This understanding became truly ‘profound’ and complete only in Stalin, when it marked a consistent and exact inversion of Lenin’s characteristic approach. Bukharin’s view here represents only a first tiny seed of what was to follow. Nevertheless, we can recognize the original contradiction that spawned the agitational myth of ‘Leninism’, and which that myth sought to obscure. On the one hand, Bukharin acknowledged that lack of system and structure is not an accidental defect or limitation, but an intrinsic characteristic of Lenin’s theoretical elaboration. On the other hand, however, he sought to eliminate this very characteristic, stressing the need to systematize Lenin’s thought, so that his theoretical strengths might be recognized by everyone. This need also corresponds to the practical exigency of ensuring party unity around a solid theoretical core; but the manner in which it did so was fraught with consequences that Bukharin did not even suspect at the time.

The reduction of Lenin’s thought to a systematic, concentrated form, and the construction of a finished theoretical system, involved not only the exclusion of everything that was considered accidental to the development of his thought, but also the separation of the end-result from the process that generated it—from the oscillations, approximations, mistakes and corrections essential to the process itself. Moreover, it should be realized that the process remained incomplete, and was cut short at a moment of profound intellectual tension, when Lenin was searching with difficulty for a new way forward. Thus the whole project of his successors was from the start based on a mystification. What happened was similar to the well-known story of the separation of Hegel’s method and system, but with a strange dual inversion: what was now put aside was Lenin’s method, whilst his system, which had still to be constructed, was ‘retained’. But who was to construct it? Presumably the Party, in the person of the departed leader’s most intimate collaborators, who composed the Party’s highest body. But if these collaborators had been in agreement, the need to bring to life a Leninist system would not have arisen. They would simply have carried on Lenin’s work, following his guidance so long as it proved practical or seeking out various other paths. It was precisely because they could not agree among themselves that they felt the need of ‘Leninism’ as a subordinate instrument of the inner-Party struggle. Hence, the need of ‘Leninism’ initially asserted itself as a struggle between different Leninisms, until the consolidation of that unique ‘Leninist’ system which was nothing other than the ideological name of triumphant Stalinism.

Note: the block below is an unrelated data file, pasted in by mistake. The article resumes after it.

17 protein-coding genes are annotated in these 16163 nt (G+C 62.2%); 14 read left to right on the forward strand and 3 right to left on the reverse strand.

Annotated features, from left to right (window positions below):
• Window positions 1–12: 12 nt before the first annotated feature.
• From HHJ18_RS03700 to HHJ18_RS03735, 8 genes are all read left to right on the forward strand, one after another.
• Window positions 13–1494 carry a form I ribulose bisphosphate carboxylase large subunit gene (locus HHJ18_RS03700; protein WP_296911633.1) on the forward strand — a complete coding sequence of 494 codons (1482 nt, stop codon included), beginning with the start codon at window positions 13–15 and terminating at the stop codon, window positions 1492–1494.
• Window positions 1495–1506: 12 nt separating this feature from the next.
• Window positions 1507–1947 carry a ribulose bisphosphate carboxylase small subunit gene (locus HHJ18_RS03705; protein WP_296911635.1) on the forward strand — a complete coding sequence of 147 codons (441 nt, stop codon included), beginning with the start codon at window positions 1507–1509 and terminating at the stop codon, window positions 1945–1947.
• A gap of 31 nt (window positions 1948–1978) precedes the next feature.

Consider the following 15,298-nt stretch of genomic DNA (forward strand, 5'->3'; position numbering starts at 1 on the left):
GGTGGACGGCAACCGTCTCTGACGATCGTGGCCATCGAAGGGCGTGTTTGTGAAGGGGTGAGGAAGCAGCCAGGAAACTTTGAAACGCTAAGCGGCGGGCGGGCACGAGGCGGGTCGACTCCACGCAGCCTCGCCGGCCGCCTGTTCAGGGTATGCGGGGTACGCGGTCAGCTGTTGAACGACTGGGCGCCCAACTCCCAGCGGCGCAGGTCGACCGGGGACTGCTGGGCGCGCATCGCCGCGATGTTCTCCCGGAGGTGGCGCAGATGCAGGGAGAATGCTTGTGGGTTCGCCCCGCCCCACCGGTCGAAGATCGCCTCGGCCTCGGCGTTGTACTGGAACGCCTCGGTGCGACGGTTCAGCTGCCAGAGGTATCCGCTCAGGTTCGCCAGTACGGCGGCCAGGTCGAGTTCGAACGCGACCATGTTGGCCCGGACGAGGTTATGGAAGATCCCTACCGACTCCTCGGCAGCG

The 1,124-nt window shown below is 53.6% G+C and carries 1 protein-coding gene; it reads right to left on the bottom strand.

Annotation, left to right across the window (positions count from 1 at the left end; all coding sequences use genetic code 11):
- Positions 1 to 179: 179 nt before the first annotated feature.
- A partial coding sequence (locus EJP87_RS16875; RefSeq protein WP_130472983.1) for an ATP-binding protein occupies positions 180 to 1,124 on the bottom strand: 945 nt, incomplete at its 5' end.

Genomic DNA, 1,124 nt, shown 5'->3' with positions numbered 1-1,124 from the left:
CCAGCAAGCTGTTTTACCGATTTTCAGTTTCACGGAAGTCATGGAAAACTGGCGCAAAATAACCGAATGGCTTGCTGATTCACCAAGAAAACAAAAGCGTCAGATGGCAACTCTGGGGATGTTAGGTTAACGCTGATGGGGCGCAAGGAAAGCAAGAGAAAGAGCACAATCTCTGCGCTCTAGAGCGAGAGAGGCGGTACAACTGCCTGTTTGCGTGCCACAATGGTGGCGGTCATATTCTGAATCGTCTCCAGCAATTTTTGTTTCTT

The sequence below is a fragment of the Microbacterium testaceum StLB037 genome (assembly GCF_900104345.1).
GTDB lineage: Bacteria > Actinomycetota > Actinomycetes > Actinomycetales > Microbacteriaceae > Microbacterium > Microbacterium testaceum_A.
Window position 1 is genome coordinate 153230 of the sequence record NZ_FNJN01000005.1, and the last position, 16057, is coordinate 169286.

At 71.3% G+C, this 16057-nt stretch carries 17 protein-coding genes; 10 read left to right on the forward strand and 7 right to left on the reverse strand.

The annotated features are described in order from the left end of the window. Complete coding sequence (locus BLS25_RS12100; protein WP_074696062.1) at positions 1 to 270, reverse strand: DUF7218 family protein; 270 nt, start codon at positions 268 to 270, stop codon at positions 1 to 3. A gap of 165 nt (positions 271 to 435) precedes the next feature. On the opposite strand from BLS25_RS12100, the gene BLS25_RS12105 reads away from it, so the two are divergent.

Not even then, however, did ‘Leninism’ find its definitive shape. Its content was in a permanent state of flux: certain real or imputed ideas of Lenin were left out of one Stalinist systematization, only to be included in the next, or vice versa. (Moreover, the example of the theory of ‘socialism in one country’, which did not figure in the first edition of Stalin’s Foundations of Leninism, shows that this did not merely involve secondary questions.) Other ideas, which at one stage occupied a central place, were later relegated to the periphery of the system, or vice versa. Was not even the concept of the dictatorship of the proletariat, which is now once more a talking-point (though not yet the subject of critical research and discussion), put into cold-storage by Stalin later in his life, when he urged Communists to take up the banner of bourgeois-democratic freedoms, thrown overboard by the bourgeoisie? These kinds of fluctuation were inevitable so long as the methodological axis of the subordinate role of theoretical elaboration remained securely in place.